Just in the news- scientists have discovered a connection between vitamin B12 deficiency and osteoporosis that may change the way doctors treat bone loss. To promote good bone health, the key may be in sustaining maximum levels of vitamin B12 in your blood supply.
Vitamin B12 deficiency and osteoporosis
Vitamin B12 deficiency is a form of anemia that occurs when your vitamin B12 levels in the blood drop to a dangerous low. In most people, B12 deficiency occurs from vitamin B12 malabsorption- the inability to digest vitamin B12 from foods such as meat, chicken, and fish.
For many people, this occurs as an autoimmune impairment, an improper response to intrinsic factor, a protein needed to completely break down and utilize vitamin B12.
Among the many ailments attributed to vitamin B12 deficiency caused by lack of intrinsic factor, increased risk for osteoporosis was the focus on a study led by researchers from the Wellcome Trust Sanger Institute.
“We were amazed to find a new system that controls bone mass through a protein expressed, of all the places, in the stomach.” – Dr Pablo Roman-Garcia, study author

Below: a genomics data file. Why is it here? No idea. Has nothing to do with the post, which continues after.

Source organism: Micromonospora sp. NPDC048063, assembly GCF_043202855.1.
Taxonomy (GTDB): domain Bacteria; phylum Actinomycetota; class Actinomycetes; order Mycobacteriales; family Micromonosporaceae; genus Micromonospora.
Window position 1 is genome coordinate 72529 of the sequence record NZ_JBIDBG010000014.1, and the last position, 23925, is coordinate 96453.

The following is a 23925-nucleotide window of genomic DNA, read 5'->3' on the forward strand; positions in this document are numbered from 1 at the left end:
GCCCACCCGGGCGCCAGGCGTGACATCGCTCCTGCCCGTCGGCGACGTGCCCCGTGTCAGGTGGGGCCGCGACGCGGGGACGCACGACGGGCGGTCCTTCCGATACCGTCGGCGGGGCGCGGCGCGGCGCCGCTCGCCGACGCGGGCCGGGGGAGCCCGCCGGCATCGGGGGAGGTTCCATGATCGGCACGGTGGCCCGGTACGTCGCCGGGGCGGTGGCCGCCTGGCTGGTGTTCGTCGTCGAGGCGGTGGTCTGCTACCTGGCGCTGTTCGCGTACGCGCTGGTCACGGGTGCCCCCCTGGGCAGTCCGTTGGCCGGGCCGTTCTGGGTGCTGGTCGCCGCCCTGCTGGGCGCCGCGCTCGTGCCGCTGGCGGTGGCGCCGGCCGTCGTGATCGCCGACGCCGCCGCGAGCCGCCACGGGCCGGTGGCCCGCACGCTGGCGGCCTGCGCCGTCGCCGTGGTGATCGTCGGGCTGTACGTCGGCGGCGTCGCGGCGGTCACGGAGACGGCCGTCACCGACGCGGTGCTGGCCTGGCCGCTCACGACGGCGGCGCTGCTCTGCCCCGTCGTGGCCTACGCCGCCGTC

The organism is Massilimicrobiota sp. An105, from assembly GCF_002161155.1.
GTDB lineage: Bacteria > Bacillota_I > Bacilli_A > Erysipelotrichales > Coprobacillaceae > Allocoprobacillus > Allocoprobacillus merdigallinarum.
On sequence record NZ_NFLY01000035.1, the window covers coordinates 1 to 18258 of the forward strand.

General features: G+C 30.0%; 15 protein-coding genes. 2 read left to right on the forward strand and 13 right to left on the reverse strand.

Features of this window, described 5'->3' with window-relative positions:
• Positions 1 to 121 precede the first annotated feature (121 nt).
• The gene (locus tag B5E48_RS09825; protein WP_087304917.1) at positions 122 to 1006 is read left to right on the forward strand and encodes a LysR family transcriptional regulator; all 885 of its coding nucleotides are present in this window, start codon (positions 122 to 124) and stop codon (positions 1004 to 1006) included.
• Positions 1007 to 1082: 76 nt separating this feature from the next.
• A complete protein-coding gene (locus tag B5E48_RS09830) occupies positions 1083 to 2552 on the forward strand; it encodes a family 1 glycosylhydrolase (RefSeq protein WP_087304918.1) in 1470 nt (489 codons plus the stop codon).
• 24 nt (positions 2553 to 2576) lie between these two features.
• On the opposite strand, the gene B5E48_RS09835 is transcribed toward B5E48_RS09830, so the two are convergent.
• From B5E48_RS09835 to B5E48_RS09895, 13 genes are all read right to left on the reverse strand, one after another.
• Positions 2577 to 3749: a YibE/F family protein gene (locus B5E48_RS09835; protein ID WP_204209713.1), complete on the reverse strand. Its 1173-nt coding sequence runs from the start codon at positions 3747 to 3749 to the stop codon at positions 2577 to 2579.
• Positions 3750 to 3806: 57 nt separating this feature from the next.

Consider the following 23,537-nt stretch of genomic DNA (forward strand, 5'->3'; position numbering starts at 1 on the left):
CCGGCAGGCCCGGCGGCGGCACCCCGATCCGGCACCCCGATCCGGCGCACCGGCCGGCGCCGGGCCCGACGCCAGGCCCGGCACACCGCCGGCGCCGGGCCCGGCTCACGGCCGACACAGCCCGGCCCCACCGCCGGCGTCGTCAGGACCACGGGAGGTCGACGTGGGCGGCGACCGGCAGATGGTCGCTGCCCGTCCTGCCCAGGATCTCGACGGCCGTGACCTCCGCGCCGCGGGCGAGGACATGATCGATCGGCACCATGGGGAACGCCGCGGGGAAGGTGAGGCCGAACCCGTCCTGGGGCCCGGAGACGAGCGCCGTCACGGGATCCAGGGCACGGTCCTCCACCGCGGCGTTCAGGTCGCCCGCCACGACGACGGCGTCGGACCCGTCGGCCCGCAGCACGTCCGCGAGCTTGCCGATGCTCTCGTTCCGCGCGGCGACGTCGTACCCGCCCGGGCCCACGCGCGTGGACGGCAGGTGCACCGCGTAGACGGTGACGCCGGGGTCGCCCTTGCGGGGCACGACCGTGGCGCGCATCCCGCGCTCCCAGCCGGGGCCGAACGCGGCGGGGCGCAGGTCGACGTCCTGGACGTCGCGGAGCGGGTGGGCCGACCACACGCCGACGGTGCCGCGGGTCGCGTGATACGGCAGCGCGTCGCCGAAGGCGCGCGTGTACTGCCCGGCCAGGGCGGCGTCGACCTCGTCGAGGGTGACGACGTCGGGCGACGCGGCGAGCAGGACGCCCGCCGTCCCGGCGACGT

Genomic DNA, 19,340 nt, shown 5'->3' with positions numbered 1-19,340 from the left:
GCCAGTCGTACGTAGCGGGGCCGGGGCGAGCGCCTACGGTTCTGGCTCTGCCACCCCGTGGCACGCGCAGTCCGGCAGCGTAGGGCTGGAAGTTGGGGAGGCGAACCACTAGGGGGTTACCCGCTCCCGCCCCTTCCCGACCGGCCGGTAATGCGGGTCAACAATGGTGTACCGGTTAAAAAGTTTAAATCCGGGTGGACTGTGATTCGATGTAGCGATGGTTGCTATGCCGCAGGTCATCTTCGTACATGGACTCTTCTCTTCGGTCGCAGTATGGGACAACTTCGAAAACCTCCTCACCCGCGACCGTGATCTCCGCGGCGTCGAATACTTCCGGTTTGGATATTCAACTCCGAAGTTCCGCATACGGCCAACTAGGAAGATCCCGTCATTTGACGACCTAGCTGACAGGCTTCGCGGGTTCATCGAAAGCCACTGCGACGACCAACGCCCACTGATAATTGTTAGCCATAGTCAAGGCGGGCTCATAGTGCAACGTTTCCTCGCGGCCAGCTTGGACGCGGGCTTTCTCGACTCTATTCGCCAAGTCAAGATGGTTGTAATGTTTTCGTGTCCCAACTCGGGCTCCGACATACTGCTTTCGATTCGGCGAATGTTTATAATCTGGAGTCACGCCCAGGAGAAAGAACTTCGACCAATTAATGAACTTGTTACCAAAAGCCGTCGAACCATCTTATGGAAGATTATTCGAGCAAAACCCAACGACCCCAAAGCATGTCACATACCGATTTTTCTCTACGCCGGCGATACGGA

Vitamin B12, the liver, and bone health
In the study, scientists found dramatic bone loss in mice born to mothers with vitamin B12, noting that low vitamin B12 levels accounted for nearly 70% less bone mass than healthy specimens.
While injecting vitamin B12 didn’t improve bone health, researchers did find that vitamin B12 supplements had a therapeutic effect on liver cells. On closer inspection, they noticed that subjects with vitamin B12 deficiency were unable to produce taurine, a natural substance produced in the liver that promotes good bone cell production in preventing osteoporosis.
“While the importance of taurine is yet to be fully understood, this research shows that vitamin B12 plays a role in regulating taurine production and that taurine plays an important role in bone formation.” -Dr Vidya Velagapudi, Institute for Molecular Medicine Finland.
Previous studies also confirm these findings, such as one that examined children in Turkey born to mothers with vitamin B12 deficiency where taurine deficiency was also present.
Also, scientists from the Institute for Molecular Medicine Finland saw positive results in bone cell production and taurine synthesis when vitamin B12 supplements were provided.
More details on the study about vitamin B12 deficiency and osteoporosis can be found here: Pathway between gut and liver regulates bone mass
Watch the video on YouTube: Vitamin B12: A Bone Pathway
Image by renjith krishnan